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Appear like mice; and yon tall anchoring bark,
Set me where you stand.
- her cock;] Her cock-boat. Johnson. So, in The Tragedy of Hoffman, 1637: “- I caused my lord to leap into the cock, &c.—at last our cock and we were cast ashore.” Again, in Barclay's Ship of Fools:
our ship can hold no more, “ Hause in the cocke". Hence the term cockswain, a petty officer in a ship. Steevens.
2 Topple down headlong ] To topple is to tumble. The word has been already used in Macbeth. So, in Nash's Lenten Stuff, &c. 1599:
-fifty people topp!ed up their heels there.”-Again :" - he had thought to have toppled his burning car, &c. into the sea.” Steevens.
- for all beneath the moon Would I not leap upright.] But what danger is in leaping upwards or downwards? He who leaps thus must needs fall again on his feet upon the place from whence he rose. We should read:
Would I not leap outright. i. e. forward : and then being on the verge of a precipice, he must needs fall headlong. Warburton.
I doubt whether the word-outright, was even in use at the time when this play was written.
Upright, with the strict definition-" perpendicularly erect,” is ab. surd ; for such a leap is physically impossible. Upright is barely expletive: “ upwards,”—" from the ground." Farmer.
One of the senses of the word upright, in Shakspeare's time, was that in which it is now used. So, in The Tempest:
time goes upright with his carriage.” Again, in Florio's translation of Montaigne's Essays, 1603: “I have seene a man take his full carier: standing boult upright on both his feete in the saddle."
And with this signification, I have no doubt it was used here. Every man who leaps, in his first effort to raise himself from the ground, springs upright. Far from thinking of leaping forwardt, for which, being certain destruction, nothing can compensate, Edgar says, he would not for all beneath the moon run the risk of even leaping upwards.
Dr. Warburton idly objects, that he who leaps upwards, must
Let go my
[Seems to go. Glo.
With all my heart. Edg. Why I do trifle thus with his despair, Is done to cure it.4 Glo,
you mighty gods! This world I do renounce; and, in your sights, Shake patiently my great affliction off: If I could bear it longer, and not fall To quarrel with your great opposeless wills, My snuff, and lothed part of nature, should Burn itself out. If Edgar live, O, bless him! Now, fellow, fare thee well. [He leaps, and falls along Edy.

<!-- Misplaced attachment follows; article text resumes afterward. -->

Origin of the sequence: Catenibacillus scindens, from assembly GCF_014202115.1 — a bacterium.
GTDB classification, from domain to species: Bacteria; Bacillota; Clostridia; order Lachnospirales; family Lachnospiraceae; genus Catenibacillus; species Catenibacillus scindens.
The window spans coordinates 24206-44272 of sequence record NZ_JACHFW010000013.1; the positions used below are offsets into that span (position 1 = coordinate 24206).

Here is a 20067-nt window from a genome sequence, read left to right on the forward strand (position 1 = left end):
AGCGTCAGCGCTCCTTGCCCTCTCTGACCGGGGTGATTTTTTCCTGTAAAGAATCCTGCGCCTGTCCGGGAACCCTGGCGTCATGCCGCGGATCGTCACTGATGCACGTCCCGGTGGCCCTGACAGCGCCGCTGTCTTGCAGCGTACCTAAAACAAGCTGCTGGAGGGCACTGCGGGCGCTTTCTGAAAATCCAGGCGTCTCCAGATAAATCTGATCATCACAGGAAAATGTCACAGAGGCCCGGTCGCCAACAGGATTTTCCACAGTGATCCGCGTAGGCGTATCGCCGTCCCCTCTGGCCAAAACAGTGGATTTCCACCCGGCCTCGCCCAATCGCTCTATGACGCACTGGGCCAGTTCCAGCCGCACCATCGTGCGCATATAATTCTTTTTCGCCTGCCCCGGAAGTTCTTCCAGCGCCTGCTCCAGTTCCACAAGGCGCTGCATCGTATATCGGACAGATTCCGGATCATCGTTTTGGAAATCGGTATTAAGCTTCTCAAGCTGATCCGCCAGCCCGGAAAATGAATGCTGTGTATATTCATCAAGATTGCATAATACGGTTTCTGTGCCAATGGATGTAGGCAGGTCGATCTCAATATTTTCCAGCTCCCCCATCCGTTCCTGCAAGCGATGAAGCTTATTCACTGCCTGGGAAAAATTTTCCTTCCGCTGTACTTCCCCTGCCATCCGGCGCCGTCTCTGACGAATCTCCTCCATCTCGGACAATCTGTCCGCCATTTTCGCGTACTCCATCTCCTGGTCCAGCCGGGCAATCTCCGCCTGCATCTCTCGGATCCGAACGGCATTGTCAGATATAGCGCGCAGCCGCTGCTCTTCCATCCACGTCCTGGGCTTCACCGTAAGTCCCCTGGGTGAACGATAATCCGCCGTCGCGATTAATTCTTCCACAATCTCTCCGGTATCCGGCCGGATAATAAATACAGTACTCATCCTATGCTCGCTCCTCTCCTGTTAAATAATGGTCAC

Gone, sir ? farewel.5 And yet I know not how conceit
rob The treasury of life, when life itself Yields to the theft:6 Had he been where he thought, By this, had thought been past.-Alive, or dead?
needs fall again on his feet upon the same place from whence he rose. If the commentator had tried such a leap within a foot of the edge of a precipice, before he undertook the revision of these plays, the world would, I fear, have been deprived of his labours.
Upright, in our author's time, meant also supinus. See Minsheu's Dictionary, 1617: “ Upright, or on the back, with the face upward. G. renversé, ventre en haut. L. supinus, resupinus :" but this sense is here inadmissible. Malone. 4 Why I do trifle thus with
his despair, Is done to cure it.] Mr. Theobald and Dr. Warburton, who read, with one of the quartos-'Tis done, place an interrogation point at the end of the first of these lines; bur, in my opinion, improperly.
Steevens. Is done --] Thus the quarto A, and the fclio. The other quarto reads-'Tis done. Malone.
5 Gone, sir ? farewel.] Thus the quartos and folio. The modern editors have been content to read-Good sir, &c. Steevens.
They followed the arbitrary alteration of the editor of the second filio. Malone. Perhaps a mere typographical error. Steevens.
zohen life itself
Ho, you sir! friend !--Hear you, sir?--speak!
Away, and let me die.
Glo. But have I fallen, or no?
7 Thus might he pass indeed:] Thus might he die in reality. We still use the word passing bell. Johnson. So, in King Henry VI, P. II:
“ Disturb him not, let him pass peaceably.” Steevens. 8 Had'st thou been aught but gossomer, feathers, air,] Gossomore, the white and cobweb-like exhalations that fly about in hot sunny weather. Skinner says, in a book called The French Gardiner, it signifies the down of the sow-thistle, which is driven to and fro by the
“ As slire some wonder on the cause of thunder,